Intervals Pt.1 “Diatonic Thirds”

This lesson marks the beginning of our interval series for guitar. We will learn all of our diatonic interval patterns using the 3-notes per string major scale forms that we have already covered.

If you don't know your 3-notes per string major scale forms yet, and the theory about how we apply them to keys, be sure to check out the advanced guitar lessons archive page to locate all of the PDF downloads and video tutorials you will need.

Use the PDF TAB download for this lesson to memorize the 3rd patterns, and then follow along with the video so you can learn how I finger the patterns. Feel free to experiment with fingerings that you may feel are more comfortable to you.

Diatonic Thirds PDF TAB Download

As we get to the larger diatonic intervals, it will get much more difficult yet more musically exciting as well. Stay Tuned!!

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Diatonic Thirds On The Guitar


  1. Patrick on March 17, 2010 at 11:47 am

    Hey man! I really love your stuff, I really appreciate it! Great job, keep it up! I’ve given you a thumbs up on stumbleupon, and I hope other people will find this great site!

  2. Carl Brown on March 17, 2010 at 4:25 pm

    Hey thanks a lot Patrick, I appreciate the support.

  3. Steveo on August 23, 2010 at 10:18 am

    I think Carl said 85% of music is done with the scale.
    These diatonic lessons are used by every good player.
    The 3rd 4ths and 6ths I find more useful in my style of playing.
    Just trying to help others here, seems much of this is in my head and I can call upon it when needed.
    In many of the examples you hear the major and minor of these intervals.
    You need these patterns but you need the sounds of the intervals in your brain.
    Thanks for the lessons and keep rocking

  4. John on February 8, 2013 at 6:21 pm

    Thank you for so much helpful information. I’m working through these intervals, and my question is how do you use them. Is there a particular time when you use one interval over another? I’m working on a song with chords C F G Em Am. Are there certain intervals that would sound better over certain chords? Thanks.

    • Carl Brown on February 8, 2013 at 7:47 pm

      It is really all depends on your ear as to when to use them. There wouldn’t be a specific chord that would favor a certain interval.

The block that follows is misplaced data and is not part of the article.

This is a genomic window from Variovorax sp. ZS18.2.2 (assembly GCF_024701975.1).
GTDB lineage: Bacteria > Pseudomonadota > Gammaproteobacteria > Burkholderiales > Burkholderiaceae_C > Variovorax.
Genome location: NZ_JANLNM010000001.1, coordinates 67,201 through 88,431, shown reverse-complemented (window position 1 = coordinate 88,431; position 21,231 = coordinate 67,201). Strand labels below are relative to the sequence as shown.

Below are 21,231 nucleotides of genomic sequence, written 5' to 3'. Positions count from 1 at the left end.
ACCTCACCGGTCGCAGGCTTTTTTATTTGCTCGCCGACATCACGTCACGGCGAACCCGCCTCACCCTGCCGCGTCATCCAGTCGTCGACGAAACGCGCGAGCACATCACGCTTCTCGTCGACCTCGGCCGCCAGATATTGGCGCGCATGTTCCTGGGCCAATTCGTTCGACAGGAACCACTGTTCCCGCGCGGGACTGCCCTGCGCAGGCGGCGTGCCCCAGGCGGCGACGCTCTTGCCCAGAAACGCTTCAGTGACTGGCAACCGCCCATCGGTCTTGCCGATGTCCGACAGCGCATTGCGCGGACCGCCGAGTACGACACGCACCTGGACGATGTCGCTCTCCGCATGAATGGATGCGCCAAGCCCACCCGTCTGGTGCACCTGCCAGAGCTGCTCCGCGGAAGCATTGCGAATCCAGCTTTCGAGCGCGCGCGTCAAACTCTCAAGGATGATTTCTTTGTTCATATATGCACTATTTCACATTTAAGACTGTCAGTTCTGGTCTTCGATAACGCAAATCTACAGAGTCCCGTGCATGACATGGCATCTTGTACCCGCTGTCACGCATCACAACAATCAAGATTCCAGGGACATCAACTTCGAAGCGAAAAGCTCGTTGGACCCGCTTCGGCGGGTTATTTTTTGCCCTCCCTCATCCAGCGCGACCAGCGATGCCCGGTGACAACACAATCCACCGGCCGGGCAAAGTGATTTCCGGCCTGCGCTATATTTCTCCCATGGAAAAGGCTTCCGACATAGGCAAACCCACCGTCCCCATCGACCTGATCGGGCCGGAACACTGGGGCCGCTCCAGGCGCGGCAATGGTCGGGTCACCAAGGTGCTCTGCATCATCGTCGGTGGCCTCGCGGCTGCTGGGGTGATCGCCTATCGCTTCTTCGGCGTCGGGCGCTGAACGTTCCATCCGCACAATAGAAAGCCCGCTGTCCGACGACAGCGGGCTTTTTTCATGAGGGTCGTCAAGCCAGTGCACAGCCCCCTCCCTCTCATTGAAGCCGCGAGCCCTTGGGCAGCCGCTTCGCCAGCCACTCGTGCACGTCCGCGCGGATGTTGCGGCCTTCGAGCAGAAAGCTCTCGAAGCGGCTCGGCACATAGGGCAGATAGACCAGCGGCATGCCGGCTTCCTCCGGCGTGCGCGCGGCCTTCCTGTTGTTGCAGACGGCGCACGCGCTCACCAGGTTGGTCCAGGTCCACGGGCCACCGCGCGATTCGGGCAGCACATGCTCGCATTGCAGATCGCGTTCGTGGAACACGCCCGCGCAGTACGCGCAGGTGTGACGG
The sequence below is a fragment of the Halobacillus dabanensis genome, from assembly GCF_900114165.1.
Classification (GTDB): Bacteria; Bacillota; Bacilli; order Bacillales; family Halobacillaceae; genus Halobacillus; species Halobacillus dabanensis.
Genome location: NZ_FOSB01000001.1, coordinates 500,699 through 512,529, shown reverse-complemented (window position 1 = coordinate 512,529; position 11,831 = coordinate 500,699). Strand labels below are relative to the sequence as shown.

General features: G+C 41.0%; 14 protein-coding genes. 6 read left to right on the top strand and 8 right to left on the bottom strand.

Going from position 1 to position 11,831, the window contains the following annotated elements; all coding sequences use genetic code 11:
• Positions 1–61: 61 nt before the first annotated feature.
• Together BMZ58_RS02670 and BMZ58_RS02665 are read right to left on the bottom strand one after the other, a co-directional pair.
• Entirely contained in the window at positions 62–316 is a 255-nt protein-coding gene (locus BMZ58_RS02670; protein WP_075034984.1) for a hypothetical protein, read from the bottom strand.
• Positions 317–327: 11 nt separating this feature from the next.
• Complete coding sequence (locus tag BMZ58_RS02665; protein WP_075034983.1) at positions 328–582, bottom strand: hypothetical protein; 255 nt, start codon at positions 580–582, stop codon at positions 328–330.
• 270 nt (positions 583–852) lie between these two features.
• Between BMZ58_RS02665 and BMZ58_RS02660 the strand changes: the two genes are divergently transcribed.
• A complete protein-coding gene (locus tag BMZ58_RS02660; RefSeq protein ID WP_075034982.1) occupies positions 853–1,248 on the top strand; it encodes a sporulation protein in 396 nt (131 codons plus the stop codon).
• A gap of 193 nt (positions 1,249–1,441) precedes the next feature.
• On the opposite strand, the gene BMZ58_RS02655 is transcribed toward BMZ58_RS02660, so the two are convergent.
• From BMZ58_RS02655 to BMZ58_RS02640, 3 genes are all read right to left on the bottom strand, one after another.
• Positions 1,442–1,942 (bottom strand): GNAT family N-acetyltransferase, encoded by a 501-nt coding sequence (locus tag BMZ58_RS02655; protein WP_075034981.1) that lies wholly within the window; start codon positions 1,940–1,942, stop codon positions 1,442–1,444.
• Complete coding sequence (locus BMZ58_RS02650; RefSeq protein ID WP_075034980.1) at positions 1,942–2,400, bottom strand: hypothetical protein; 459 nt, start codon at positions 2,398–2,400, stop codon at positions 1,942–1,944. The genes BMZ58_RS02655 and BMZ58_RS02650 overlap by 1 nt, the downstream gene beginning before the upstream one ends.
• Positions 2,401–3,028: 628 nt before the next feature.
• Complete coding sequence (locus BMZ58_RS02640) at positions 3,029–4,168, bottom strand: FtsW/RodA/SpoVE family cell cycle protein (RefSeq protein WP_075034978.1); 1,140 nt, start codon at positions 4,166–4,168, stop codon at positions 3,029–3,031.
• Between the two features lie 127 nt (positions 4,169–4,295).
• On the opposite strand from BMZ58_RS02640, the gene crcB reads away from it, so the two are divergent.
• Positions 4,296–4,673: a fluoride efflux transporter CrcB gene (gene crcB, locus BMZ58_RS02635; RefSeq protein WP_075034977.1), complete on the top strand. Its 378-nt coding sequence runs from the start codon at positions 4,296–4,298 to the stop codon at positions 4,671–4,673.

The key is to make them a part of your practice routine so the sound of them gets into your ear just like a normal scale or guitar lick would.

      When improvising you will begin to hear when you want to play with a specific interval instead of always improvising with the same sequential scale tones all the time. Does that make sense? 🙂


  5. John on February 9, 2013 at 6:48 am

    Yes, that makes sense, and I figured that was the case. When you improvise do you find that you still do mainly sequential notes and add intervals for “spice” or do you rely mainly on intervals now?

    Also, could you suggest some songs with good examples of each interval? I’m into jam band/prog rock so examples from those would be great, but jazz would be fine too. Thanks.

    • Carl Brown on February 9, 2013 at 4:53 pm

      Hey John, ideally it should be a mix of intervals and scale wise playing no matter what style you are playing in order to keep it fresh.

      Can’t really suggest a song for a specific interval seeing that all intervals should work fine in whatever song you want as long as they are in the proper key.

      In short, there is no right or wrong way, it is all about your own creative use of the musical tools you study. Intervals are just one of those tools. 🙂

      Thanks! Carl..

  6. Cahaya Jahya Marthin on February 20, 2013 at 11:51 am

    thanks for your lesson. i’m so helpfull with it 🙂
    God bless you

  7. matthew accetturo on March 23, 2013 at 6:37 pm

    steveo commented that many examples you can hear the major or minor of the intervals. I think I understand that any 3rd is going to be major or minor…or at least a building block to a triad. but what about a 4th, for example f-Bb. Could you hear the major or minor in a 4th,5th,6th. I’m really interested in theory. I know my major,minor,aug,dim intervals in regards to chord progressions, so is there any theory behind these large intervals.

    thanks carl, you’re a true inspiration.

  8. matthew accetturo on March 24, 2013 at 4:33 pm

    Dont even try to answer my stupid question/statement. i just need to go study more. in the future i’ll bite my tongue until i’m specific about my questions.

  9. JAEWON LEE on July 13, 2013 at 8:17 am

    i can’t watch the lesson.

    please, make it possble

    • Carl Brown on July 14, 2013 at 9:49 am

      What are you trying to watch the lesson on? It is working fine from here. 🙂

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